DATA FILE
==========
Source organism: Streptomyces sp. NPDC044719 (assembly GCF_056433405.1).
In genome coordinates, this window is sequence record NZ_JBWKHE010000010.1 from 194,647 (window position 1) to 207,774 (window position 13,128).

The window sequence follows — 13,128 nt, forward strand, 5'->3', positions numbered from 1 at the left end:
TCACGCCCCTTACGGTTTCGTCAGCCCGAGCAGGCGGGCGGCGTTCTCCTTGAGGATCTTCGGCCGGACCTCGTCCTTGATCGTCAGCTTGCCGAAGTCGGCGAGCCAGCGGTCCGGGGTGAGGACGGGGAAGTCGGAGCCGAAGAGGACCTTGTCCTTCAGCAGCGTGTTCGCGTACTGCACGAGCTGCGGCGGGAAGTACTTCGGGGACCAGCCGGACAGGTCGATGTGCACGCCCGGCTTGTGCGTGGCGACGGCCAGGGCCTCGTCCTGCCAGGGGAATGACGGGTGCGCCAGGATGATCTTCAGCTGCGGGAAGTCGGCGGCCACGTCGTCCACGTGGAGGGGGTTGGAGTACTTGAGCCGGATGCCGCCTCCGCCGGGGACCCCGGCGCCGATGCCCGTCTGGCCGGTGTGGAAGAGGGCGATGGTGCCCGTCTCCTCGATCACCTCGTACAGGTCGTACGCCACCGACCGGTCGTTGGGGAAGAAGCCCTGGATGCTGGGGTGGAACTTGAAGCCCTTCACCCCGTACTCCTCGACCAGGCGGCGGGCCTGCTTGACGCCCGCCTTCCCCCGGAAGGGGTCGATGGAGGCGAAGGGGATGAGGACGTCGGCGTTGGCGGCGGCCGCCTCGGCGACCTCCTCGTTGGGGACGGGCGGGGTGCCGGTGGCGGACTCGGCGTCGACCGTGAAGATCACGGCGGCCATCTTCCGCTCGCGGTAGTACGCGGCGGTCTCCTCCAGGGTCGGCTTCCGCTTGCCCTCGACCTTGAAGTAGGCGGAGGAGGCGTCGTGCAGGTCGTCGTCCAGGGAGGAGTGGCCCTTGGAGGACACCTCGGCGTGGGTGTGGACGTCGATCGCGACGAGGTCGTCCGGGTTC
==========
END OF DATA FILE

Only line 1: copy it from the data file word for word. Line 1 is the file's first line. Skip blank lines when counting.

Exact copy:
Source organism: Streptomyces sp. NPDC044719 (assembly GCF_056433405.1).